The Persistence of Staphylococcus Aureus on Hospital Privacy Sarah Coleurtains
Florida Southern College
While healthcare professionals are working in hospitals, they have a tendency of manipulating the curtains during the care of their patients. Current studies have shown that the transfer of bacteria from hands to the curtains and vice versa is possible. Despite the possibility of hospital curtains being a mode of infection transmission, a study by DeAngelis and Phakoo (2013) showed that 53% of hospitals surveyed did not have a policy for cleaning or changing their curtains. Therefore, the question that this study focused on was whether curtain material affects the persistence of Staphylococcus aureus (S. aureus). In this study, five different curtain types were inoculated with overnight, diluted, and finger imprint cultures of S. aureus. Then they were swabbed using a sterile cotton swab and streaked onto Mannitol Salt Agar (MSA) plates. The colonies were counted, and One-Way ANOVA statistical analysis was completed on the data. The statistical analysis showed that persistence of liquid cultures of S. aureus on the curtains was not dependent upon initial concentration. In addition, the finger imprints for curtains ABC, abc, 123, and def had statistically significant longer persistence times than the liquid cultures. Curtain 456 (100% antimicrobial polyester with water repellant) had significantly lower persistence times for the finger imprint culture than the other four curtains. The results suggest that the 100% inherently FR antimicrobial polyester curtain material reduces S. aureus persistence times and that it may benefit hospitals to use this type of curtain.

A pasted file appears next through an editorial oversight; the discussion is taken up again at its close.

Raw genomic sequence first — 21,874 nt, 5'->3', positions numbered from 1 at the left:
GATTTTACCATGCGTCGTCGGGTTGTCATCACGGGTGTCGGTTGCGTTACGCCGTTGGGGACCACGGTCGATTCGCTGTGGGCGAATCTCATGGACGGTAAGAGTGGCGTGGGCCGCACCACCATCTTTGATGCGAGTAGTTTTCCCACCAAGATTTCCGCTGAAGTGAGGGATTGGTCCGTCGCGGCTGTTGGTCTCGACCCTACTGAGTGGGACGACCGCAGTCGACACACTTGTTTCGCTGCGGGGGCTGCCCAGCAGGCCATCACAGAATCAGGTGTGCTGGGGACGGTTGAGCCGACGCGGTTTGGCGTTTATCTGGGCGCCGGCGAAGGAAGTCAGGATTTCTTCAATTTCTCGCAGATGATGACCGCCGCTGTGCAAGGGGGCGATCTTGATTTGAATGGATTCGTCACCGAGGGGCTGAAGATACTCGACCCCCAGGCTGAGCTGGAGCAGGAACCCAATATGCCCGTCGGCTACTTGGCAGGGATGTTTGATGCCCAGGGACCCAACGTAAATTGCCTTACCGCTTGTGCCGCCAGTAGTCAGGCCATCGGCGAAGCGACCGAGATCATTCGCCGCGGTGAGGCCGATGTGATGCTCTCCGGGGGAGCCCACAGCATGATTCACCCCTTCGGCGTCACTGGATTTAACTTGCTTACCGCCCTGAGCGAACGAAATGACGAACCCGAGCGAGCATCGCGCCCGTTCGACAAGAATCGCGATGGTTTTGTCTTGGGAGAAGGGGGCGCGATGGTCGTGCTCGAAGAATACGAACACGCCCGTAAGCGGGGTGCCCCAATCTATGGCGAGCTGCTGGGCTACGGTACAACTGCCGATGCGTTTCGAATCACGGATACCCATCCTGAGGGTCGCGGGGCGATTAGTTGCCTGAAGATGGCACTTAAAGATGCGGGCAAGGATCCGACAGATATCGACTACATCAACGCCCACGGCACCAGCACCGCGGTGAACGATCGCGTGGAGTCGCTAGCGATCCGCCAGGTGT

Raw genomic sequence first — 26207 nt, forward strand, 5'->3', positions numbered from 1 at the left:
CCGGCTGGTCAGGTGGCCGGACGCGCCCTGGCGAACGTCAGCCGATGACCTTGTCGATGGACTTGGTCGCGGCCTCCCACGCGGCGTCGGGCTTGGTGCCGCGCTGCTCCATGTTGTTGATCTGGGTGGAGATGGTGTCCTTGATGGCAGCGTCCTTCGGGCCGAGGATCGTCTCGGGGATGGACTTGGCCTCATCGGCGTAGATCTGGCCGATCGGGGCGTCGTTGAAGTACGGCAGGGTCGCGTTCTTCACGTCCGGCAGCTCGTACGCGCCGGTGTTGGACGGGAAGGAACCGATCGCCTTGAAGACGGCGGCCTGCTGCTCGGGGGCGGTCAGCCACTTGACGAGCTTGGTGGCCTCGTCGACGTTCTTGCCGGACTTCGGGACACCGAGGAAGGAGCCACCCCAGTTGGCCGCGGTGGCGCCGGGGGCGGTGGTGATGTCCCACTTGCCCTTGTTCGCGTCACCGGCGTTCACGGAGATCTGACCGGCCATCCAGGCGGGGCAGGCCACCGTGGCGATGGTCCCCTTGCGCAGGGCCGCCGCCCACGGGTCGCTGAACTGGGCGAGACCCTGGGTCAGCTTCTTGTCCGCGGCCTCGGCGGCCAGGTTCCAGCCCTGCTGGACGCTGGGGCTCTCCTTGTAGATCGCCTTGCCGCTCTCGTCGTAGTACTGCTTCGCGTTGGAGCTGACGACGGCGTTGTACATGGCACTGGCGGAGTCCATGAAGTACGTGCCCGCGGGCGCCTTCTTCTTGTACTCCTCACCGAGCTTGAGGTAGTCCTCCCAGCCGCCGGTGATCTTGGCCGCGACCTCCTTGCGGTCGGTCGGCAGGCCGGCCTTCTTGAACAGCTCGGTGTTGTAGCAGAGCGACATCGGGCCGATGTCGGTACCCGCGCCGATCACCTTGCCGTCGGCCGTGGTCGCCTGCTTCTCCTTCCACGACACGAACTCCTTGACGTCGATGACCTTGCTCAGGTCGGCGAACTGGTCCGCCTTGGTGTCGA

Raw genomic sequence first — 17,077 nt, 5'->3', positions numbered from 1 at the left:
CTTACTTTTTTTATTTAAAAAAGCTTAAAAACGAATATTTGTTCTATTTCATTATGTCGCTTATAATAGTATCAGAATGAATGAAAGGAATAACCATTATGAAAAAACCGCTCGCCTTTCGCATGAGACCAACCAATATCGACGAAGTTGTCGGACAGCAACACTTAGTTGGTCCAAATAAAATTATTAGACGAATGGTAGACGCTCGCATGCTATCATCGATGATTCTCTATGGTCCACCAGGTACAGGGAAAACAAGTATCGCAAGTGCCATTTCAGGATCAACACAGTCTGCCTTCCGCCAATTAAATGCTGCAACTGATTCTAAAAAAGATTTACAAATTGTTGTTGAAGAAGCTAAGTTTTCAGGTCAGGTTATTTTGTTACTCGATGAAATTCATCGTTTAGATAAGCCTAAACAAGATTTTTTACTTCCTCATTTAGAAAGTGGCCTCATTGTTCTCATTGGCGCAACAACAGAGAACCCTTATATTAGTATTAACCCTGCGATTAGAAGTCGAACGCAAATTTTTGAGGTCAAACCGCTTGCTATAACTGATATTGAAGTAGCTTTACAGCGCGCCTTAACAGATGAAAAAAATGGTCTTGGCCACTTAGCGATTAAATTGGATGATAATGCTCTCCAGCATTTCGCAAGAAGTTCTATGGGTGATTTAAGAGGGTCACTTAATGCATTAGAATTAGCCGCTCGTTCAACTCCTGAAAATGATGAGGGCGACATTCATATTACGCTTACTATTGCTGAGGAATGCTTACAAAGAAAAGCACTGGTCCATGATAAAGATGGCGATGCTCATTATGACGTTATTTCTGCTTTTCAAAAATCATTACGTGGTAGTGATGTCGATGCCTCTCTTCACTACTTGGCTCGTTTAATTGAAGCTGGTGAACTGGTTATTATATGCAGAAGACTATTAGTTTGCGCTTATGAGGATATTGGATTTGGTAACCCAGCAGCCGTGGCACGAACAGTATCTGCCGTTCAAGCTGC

Honors Thesis Spring 2017
Staphylococcus aureus, S. aureus, Bacteria, Hospital curtains, Healthcare